[personal profile] hutchingsmusic
I was fairly pleased about getting some paid work this week. Until I found out that, after the first £5, the amount you earn is deducted directly from your JSA.

It costs me £10 a time to get to the paid work (which is in Glasgow or Edinburgh). The maths isn't difficult.

Hence the following:

Dear Right Honorable Iain Duncan Smith MP,

I am losing money as a result of honestly declaring my temporary work while claiming Jobseekers' Allowance.

I work short 2-4hr shifts in Edinburgh and Glasgow, each paying about £30, but the cost to get there and back is about £10 (I live in Falkirk, equidistant between the two). I sometimes get one or two shifts per week, all on different days. During the Edinburgh Festival I might get three shifts in Edinburgh in some weeks.

I receive roughly £50/wk in Jobseekers’ Allowance. When I earn money during the week, I am allowed to keep the first £5 (the “disregard”, which I note has not changed since the 1980s or gone up with inflation); the remainder is deducted directly from my benefits. This results in the following perverse scenarios:

Shifts worked Amount “earned” JSA received Travel costs Net income
0 0 £50 0 £50
1 £30 £25 £10 £45
2 £60 £0 £20 £40

To sum up, I actually have less money at the end of a week in which I have done paid work and declared it honestly.

This is without taking into account that my income from temporary work is taxed at normal rate (yes, I can claim that back at the end of the year, but that still means I have less cash on a weekly basis) or that I may have to buy lunch in Edinburgh or Glasgow on days when I’m working there.

I hope I do not need to point out that this is perverse, demotivating, damaging to the economy, and likely to encourage benefit fraud. There is absolutely no incentive to declare paid work under this regime when it has costs associated with it (travel, in this case), or indeed to even seek paid work, because it’s costing me money when I do it!

I would like to suggest an alternative, in which half of earnings over the first £10 are deducted from benefits (reflecting the fact that the costs associated with getting to work can be a significant fraction of earnings, for short shifts in a different city). This would change the current farcical scenario to the following:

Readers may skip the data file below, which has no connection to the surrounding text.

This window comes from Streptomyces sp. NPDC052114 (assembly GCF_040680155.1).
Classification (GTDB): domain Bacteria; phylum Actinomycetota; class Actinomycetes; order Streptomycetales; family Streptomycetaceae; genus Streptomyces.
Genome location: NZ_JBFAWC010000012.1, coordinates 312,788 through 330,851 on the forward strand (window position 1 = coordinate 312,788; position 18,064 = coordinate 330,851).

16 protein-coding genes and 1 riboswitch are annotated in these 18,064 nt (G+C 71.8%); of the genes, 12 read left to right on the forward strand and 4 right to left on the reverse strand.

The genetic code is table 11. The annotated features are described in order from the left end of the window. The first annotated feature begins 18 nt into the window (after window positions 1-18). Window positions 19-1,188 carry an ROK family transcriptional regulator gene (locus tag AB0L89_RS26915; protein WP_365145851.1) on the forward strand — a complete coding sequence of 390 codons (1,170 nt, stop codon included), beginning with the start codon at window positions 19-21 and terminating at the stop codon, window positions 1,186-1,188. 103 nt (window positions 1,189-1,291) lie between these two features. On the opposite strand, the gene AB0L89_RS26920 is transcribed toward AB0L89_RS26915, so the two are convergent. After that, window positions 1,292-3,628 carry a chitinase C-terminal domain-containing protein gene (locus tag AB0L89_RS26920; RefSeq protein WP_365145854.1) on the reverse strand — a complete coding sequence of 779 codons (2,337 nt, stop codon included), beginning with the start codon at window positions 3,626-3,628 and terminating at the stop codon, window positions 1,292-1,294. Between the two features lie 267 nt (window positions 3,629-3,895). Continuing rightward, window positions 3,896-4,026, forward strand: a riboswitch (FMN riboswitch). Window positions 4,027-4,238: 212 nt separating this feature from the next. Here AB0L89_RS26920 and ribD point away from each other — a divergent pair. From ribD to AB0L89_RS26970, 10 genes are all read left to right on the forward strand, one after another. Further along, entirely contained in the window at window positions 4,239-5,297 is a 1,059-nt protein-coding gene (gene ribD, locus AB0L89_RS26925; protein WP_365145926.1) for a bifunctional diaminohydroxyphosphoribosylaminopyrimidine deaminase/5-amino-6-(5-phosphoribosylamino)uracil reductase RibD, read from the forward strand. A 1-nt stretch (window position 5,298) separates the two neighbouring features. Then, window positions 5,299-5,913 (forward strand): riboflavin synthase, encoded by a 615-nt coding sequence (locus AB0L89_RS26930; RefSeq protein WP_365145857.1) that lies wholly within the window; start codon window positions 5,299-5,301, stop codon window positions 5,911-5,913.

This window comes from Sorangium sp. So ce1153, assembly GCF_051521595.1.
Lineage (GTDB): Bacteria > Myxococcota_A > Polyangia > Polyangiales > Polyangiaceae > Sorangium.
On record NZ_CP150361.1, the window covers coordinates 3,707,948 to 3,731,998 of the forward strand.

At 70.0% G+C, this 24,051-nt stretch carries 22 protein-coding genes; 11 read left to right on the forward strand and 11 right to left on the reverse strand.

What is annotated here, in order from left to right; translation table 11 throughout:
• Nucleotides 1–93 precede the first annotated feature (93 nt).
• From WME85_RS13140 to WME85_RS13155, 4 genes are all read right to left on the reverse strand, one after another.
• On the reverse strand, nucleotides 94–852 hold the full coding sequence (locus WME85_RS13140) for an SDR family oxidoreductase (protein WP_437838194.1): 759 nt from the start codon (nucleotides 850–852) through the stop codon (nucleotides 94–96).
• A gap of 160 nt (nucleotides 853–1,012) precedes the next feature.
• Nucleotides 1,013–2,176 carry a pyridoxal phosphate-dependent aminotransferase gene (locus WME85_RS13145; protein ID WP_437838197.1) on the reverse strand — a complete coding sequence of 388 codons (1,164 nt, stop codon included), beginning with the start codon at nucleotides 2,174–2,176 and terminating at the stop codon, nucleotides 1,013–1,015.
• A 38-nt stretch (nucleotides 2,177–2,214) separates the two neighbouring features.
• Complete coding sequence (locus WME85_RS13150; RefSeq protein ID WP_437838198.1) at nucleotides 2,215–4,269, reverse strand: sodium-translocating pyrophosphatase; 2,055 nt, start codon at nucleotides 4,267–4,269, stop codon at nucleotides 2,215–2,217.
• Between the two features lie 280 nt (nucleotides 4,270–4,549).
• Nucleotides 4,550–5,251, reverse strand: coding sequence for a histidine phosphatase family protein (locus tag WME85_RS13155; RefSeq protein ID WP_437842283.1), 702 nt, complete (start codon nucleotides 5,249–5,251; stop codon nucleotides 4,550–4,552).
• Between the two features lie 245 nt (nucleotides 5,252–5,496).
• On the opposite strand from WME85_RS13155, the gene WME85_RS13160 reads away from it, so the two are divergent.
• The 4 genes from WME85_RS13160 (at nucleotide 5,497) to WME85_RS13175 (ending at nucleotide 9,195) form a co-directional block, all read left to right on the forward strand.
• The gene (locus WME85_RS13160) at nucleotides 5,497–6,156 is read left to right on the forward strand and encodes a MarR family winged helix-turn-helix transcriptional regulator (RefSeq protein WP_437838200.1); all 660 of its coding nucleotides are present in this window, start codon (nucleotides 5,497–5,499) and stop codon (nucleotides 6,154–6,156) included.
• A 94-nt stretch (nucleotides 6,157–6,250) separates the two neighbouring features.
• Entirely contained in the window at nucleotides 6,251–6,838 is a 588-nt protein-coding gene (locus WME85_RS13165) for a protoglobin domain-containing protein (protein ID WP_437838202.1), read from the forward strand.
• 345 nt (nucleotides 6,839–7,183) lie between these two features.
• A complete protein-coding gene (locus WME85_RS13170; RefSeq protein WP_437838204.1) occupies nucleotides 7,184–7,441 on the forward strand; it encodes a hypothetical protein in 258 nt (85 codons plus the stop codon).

Shifts worked Amount “earned” JSA received Travel costs Net income
0 0 £50 0 £50
1 £30 £40 £10 £60
2 £60 £25 £20 £65
3 £90 £10 £30 £70

It’s still not great, but it’s much better than actually losing money as a result of working.

I very much hope to hear from you soon, as the current policy is actively damaging to jobseekers, the economy, and the government.

Yours sincerely,

Chris Hutchings

Thoughts and additions?

Date: 2012-06-16 10:05 am (UTC)
taimatsu: (yomikoface)
From: [personal profile] taimatsu
You're totally right; I suspect IDS's response will be that Universal Credit will change all this. I think it very unlikely any change would be made before then, as it's being introduced relatively soon (less than a year).

If you have any queries I might be able to help with (not involving your specific claim info) let me know.

Date: 2012-06-16 10:21 am (UTC)
From: [identity profile] randomchris.livejournal.com
I'm glad people are aware of the problem at least. There isn't some sort of system for claiming travel costs, is there? I know you can claim travel costs for an interview somehow, so hopefully the same thing might apply for paid work, but my advisor didn't mention it yesterday if so.

Date: 2012-06-16 11:12 am (UTC)